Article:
Boards seek stability in volatile times. In past crises, decisions to oust CEOs for poor performance or scandal—arguably the most critical move boards make—declined even more dramatically than transitions overall. Faced with an uncertain future, boards tend to retain their chief executive, even if leadership succession was high on the agenda before the crisis hit. Transitions under pressure in the US fell by 71% from the first half of 2020 to the second and declined by 25% in 2020 compared with 2019. Asian companies achieved stability by promoting more CEOs from within: 82% of Asia’s new CEOs were promoted internally, compared with 76% in 2019. By contrast, European companies were more likely to select outsiders in 2020—47% of new CEOs came from outside versus 26% in 2019. European CEO transitions followed a similar trend after the global financial crisis. One possible explanation is that boards opt for outside talent to replace a CEO were preparing for major transformations.
Board directors step into the leadership void. A record share of the US transitions in 2020 involved a board director moving into the CEO role. Boards often choose one of their own, especially directors with CEO experience, as a steady hand in a crisis. In normal times, the choice of a board member as CEO is often an interim solution providing time to search for a permanent successor. In 2020, however, many companies made these appointments permanent to provide stability to their organizations, particularly at a time when meeting external candidates was challenging.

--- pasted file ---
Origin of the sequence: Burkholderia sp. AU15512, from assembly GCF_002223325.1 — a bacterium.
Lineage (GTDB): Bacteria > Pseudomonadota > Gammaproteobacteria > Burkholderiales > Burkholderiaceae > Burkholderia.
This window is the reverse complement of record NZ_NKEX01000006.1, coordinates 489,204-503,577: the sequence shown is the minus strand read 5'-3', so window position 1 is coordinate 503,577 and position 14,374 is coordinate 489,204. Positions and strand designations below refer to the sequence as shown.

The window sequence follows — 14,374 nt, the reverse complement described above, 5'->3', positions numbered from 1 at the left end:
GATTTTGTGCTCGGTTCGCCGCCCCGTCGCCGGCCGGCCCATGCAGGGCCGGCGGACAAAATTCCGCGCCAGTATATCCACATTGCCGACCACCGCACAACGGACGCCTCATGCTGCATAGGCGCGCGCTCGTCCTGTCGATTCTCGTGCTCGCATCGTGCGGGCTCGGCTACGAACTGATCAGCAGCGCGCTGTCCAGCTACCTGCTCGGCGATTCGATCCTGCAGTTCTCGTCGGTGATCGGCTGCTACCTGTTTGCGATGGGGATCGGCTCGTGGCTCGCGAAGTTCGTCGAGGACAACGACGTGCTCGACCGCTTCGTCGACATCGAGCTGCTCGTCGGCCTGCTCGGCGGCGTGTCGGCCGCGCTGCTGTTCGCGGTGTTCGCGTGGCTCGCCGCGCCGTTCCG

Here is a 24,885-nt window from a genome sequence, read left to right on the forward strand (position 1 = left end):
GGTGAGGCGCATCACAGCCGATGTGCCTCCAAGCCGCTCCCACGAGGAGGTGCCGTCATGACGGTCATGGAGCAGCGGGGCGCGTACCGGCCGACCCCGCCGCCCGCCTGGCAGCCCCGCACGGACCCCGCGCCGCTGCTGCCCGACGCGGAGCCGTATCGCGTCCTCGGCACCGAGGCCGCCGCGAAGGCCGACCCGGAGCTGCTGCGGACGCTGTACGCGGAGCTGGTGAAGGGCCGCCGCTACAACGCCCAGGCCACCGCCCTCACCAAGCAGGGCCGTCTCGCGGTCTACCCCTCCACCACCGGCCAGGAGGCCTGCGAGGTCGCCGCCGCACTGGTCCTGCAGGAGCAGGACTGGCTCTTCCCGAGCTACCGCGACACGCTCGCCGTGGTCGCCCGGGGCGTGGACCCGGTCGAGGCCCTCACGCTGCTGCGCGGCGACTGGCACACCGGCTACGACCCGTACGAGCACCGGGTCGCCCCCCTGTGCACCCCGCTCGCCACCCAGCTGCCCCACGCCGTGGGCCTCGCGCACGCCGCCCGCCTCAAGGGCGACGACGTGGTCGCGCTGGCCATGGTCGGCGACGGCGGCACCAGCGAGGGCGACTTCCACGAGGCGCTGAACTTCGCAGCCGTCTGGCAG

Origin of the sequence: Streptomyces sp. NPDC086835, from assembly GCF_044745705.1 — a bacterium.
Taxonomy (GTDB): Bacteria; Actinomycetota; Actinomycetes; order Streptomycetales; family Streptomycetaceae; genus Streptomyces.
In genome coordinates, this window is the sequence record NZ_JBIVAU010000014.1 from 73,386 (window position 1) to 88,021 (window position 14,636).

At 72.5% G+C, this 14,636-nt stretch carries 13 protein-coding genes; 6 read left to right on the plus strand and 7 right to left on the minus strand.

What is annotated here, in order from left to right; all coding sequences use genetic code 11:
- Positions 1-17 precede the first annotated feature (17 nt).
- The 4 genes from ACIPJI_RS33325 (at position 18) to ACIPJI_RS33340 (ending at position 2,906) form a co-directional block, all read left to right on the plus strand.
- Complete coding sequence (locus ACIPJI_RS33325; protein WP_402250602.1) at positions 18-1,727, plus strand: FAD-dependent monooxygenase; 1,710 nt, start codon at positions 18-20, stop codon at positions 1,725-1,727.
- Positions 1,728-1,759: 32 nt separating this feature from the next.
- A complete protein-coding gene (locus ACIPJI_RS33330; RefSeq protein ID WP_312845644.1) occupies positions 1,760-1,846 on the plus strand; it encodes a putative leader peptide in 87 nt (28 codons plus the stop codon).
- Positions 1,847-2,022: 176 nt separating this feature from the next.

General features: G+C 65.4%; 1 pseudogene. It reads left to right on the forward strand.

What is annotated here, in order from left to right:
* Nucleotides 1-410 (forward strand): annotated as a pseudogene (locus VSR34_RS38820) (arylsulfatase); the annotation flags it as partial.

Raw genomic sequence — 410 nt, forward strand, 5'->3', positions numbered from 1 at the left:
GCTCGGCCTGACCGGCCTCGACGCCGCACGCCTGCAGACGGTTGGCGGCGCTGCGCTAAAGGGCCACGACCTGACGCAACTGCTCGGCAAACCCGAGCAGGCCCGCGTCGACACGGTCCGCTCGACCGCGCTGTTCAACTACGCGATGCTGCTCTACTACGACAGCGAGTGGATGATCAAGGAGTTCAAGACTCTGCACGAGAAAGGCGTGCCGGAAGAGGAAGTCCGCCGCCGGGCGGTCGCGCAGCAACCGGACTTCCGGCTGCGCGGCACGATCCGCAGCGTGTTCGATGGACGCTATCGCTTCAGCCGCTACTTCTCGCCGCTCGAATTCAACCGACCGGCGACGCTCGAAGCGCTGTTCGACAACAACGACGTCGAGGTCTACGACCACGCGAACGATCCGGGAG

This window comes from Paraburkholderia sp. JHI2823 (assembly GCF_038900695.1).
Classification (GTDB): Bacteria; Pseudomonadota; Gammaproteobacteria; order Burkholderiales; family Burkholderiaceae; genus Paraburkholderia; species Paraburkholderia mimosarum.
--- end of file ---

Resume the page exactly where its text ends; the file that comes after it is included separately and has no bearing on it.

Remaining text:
In normal times, the choice of a board member as CEO is often an interim solution providing time to search for a permanent successor. In 2020, however, many companies made these appointments permanent to provide stability to their organizations.
Outlook for 2021
Transitions will pick up midyear. CEO transitions tend to rebound as uncertainty wanes, often spiking two years after the depth of a crisis. Given the speedy market recovery in 2020, continued access to liquidity, and the prospect that vaccines will be widely available by the middle of 2021, we expect CEO succession will rebound in tandem with the overall economic recovery. If historical patterns repeat, transitions in 2022 could spike as much as 30% above pre-crisis levels. Boards will look to replace three specific CEO profiles: underperformers, aging or exhausted CEOs ready to retire—in some cases, activating a long-term succession plan put on hold—and those whose profile is a poor match for companies requiring a dramatic business model shift.